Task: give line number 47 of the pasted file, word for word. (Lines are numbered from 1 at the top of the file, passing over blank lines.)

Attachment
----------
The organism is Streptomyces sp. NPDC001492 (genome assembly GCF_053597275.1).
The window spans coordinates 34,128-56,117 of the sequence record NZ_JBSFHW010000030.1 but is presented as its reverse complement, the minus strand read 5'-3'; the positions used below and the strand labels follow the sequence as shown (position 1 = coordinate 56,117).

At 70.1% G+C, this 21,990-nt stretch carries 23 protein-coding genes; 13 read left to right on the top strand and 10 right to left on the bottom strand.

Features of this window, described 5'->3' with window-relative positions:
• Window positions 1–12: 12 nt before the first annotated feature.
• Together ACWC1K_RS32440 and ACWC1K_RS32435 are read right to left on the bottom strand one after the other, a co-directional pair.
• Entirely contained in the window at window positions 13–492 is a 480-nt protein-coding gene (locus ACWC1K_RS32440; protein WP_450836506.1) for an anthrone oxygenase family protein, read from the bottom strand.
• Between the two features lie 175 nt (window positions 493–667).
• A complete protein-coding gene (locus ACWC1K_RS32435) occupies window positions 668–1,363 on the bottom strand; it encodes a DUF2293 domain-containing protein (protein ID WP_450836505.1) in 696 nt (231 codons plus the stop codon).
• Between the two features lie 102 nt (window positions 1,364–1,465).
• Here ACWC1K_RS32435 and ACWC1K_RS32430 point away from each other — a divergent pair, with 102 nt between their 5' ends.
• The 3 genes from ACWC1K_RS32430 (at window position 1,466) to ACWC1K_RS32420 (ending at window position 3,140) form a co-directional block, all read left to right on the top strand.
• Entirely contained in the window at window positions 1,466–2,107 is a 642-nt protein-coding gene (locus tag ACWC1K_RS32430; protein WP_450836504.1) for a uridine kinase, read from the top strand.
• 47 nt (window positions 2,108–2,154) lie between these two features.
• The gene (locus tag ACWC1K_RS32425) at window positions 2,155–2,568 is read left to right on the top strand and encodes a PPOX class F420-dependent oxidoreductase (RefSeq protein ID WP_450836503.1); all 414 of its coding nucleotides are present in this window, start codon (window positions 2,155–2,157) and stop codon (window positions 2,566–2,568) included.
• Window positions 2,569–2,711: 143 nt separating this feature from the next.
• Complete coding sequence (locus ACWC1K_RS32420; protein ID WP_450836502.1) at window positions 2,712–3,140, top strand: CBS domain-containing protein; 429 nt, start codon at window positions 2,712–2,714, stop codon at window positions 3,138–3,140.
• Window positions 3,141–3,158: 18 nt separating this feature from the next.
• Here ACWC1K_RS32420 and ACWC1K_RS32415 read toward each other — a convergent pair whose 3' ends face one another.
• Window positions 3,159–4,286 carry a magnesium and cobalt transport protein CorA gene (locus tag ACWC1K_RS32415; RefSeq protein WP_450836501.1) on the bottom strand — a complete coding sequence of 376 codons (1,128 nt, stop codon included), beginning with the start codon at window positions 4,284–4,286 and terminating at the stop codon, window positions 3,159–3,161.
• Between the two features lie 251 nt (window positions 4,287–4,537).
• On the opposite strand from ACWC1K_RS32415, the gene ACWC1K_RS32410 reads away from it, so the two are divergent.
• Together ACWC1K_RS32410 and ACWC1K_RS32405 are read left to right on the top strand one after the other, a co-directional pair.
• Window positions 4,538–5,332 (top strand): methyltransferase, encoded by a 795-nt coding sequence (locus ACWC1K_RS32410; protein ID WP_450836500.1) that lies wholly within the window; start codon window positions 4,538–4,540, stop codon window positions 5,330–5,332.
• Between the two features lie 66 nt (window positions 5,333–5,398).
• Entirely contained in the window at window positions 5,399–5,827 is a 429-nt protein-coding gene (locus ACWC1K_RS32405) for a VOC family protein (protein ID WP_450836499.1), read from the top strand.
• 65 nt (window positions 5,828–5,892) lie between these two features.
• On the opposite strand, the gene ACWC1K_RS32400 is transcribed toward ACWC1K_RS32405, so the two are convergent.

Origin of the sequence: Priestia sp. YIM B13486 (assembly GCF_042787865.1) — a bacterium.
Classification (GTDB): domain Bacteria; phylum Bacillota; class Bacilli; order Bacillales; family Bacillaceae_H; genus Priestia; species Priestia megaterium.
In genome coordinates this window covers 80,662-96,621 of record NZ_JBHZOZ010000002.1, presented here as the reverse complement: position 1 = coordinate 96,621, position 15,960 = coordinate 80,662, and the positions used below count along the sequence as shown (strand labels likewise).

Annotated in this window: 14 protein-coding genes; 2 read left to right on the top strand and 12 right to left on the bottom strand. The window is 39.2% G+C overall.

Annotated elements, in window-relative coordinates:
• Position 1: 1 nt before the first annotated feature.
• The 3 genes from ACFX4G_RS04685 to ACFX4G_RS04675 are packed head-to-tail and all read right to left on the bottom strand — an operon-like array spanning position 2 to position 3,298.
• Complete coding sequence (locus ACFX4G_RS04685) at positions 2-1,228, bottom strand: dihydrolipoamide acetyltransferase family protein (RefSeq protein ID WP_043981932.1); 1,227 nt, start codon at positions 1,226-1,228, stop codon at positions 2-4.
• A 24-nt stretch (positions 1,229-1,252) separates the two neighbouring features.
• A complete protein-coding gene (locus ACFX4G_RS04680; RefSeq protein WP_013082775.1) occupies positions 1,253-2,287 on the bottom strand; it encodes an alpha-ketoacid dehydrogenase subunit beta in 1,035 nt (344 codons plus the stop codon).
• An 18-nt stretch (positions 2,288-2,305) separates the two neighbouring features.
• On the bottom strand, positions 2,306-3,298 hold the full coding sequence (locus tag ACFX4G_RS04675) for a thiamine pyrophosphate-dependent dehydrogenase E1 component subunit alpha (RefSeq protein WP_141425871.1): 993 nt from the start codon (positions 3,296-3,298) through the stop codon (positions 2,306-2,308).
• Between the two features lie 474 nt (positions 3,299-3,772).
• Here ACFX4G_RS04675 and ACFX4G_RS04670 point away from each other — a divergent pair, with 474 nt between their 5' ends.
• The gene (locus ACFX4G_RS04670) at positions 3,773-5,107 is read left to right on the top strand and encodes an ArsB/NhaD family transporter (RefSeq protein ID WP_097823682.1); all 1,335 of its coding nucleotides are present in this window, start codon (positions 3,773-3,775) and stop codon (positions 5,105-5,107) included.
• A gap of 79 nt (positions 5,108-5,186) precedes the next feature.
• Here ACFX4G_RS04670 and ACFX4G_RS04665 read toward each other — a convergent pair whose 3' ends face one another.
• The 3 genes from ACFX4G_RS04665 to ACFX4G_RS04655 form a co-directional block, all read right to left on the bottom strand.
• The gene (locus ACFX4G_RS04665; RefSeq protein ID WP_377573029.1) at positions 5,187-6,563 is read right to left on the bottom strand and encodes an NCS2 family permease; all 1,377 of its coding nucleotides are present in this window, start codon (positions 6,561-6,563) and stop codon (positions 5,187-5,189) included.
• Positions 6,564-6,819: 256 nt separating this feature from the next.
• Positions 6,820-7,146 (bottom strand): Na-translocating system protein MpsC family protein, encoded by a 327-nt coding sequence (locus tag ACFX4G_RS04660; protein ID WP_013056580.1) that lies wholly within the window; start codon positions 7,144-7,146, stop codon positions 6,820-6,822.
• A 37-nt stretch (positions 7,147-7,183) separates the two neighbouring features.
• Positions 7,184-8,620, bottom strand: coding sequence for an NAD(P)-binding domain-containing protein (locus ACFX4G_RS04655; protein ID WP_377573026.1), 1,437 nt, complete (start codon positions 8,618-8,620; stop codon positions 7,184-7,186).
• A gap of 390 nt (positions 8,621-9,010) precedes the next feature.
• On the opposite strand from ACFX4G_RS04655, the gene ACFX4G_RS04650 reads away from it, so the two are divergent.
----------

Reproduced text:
• The gene (locus ACFX4G_RS04665; RefSeq protein ID WP_377573029.1) at positions 5,187-6,563 is read right to left on the bottom strand and encodes an NCS2 family permease; all 1,377 of its coding nucleotides are present in this window, start codon (positions 6,561-6,563) and stop codon (positions 5,187-5,189) included.